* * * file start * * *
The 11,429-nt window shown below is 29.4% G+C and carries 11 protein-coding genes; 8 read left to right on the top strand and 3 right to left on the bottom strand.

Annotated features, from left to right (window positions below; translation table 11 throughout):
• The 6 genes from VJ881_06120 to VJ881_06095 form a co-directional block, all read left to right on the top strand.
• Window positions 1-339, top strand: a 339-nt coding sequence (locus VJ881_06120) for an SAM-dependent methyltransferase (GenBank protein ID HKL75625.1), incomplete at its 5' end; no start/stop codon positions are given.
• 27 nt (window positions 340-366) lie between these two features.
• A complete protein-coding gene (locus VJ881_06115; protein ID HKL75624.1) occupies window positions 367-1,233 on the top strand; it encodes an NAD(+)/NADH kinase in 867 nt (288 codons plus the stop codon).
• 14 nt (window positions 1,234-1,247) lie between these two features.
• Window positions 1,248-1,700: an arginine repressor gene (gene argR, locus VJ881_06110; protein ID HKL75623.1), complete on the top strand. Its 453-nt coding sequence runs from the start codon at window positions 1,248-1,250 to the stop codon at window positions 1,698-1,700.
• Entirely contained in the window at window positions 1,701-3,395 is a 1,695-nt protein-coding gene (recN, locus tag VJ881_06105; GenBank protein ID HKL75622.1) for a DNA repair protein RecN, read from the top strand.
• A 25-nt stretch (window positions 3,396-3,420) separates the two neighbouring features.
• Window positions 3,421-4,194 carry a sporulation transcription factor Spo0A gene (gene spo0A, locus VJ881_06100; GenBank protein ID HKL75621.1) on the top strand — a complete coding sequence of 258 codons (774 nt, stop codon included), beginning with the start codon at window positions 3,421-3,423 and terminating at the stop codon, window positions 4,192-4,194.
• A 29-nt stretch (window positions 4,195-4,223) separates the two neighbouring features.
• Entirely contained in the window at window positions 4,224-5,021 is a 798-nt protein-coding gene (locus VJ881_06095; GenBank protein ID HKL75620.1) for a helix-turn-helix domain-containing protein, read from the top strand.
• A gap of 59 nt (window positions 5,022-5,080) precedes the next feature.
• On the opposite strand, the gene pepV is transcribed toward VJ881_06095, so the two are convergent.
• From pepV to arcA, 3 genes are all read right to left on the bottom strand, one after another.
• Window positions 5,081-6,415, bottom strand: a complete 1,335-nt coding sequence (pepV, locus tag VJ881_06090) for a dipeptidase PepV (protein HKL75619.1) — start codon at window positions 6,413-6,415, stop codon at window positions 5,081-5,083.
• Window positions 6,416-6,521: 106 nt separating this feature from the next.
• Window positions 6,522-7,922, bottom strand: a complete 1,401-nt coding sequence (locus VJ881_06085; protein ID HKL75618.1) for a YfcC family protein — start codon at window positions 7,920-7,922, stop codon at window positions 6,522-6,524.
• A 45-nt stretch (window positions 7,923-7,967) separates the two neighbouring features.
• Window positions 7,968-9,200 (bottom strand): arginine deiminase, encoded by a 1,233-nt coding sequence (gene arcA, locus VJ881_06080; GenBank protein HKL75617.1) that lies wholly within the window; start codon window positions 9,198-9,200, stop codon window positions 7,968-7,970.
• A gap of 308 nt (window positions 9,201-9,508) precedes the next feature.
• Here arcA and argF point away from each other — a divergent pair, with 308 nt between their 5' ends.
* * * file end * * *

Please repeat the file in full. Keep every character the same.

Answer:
The 11,429-nt window shown below is 29.4% G+C and carries 11 protein-coding genes; 8 read left to right on the top strand and 3 right to left on the bottom strand.

Annotated features, from left to right (window positions below; translation table 11 throughout):
• The 6 genes from VJ881_06120 to VJ881_06095 form a co-directional block, all read left to right on the top strand.
• Window positions 1-339, top strand: a 339-nt coding sequence (locus VJ881_06120) for an SAM-dependent methyltransferase (GenBank protein ID HKL75625.1), incomplete at its 5' end; no start/stop codon positions are given.
• 27 nt (window positions 340-366) lie between these two features.
• A complete protein-coding gene (locus VJ881_06115; protein ID HKL75624.1) occupies window positions 367-1,233 on the top strand; it encodes an NAD(+)/NADH kinase in 867 nt (288 codons plus the stop codon).
• 14 nt (window positions 1,234-1,247) lie between these two features.
• Window positions 1,248-1,700: an arginine repressor gene (gene argR, locus VJ881_06110; protein ID HKL75623.1), complete on the top strand. Its 453-nt coding sequence runs from the start codon at window positions 1,248-1,250 to the stop codon at window positions 1,698-1,700.
• Entirely contained in the window at window positions 1,701-3,395 is a 1,695-nt protein-coding gene (recN, locus tag VJ881_06105; GenBank protein ID HKL75622.1) for a DNA repair protein RecN, read from the top strand.
• A 25-nt stretch (window positions 3,396-3,420) separates the two neighbouring features.
• Window positions 3,421-4,194 carry a sporulation transcription factor Spo0A gene (gene spo0A, locus VJ881_06100; GenBank protein ID HKL75621.1) on the top strand — a complete coding sequence of 258 codons (774 nt, stop codon included), beginning with the start codon at window positions 3,421-3,423 and terminating at the stop codon, window positions 4,192-4,194.
• A 29-nt stretch (window positions 4,195-4,223) separates the two neighbouring features.
• Entirely contained in the window at window positions 4,224-5,021 is a 798-nt protein-coding gene (locus VJ881_06095; GenBank protein ID HKL75620.1) for a helix-turn-helix domain-containing protein, read from the top strand.
• A gap of 59 nt (window positions 5,022-5,080) precedes the next feature.
• On the opposite strand, the gene pepV is transcribed toward VJ881_06095, so the two are convergent.
• From pepV to arcA, 3 genes are all read right to left on the bottom strand, one after another.
• Window positions 5,081-6,415, bottom strand: a complete 1,335-nt coding sequence (pepV, locus tag VJ881_06090) for a dipeptidase PepV (protein HKL75619.1) — start codon at window positions 6,413-6,415, stop codon at window positions 5,081-5,083.
• Window positions 6,416-6,521: 106 nt separating this feature from the next.
• Window positions 6,522-7,922, bottom strand: a complete 1,401-nt coding sequence (locus VJ881_06085; protein ID HKL75618.1) for a YfcC family protein — start codon at window positions 7,920-7,922, stop codon at window positions 6,522-6,524.
• A 45-nt stretch (window positions 7,923-7,967) separates the two neighbouring features.
• Window positions 7,968-9,200 (bottom strand): arginine deiminase, encoded by a 1,233-nt coding sequence (gene arcA, locus VJ881_06080; GenBank protein HKL75617.1) that lies wholly within the window; start codon window positions 9,198-9,200, stop codon window positions 7,968-7,970.
• A gap of 308 nt (window positions 9,201-9,508) precedes the next feature.
• Here arcA and argF point away from each other — a divergent pair, with 308 nt between their 5' ends.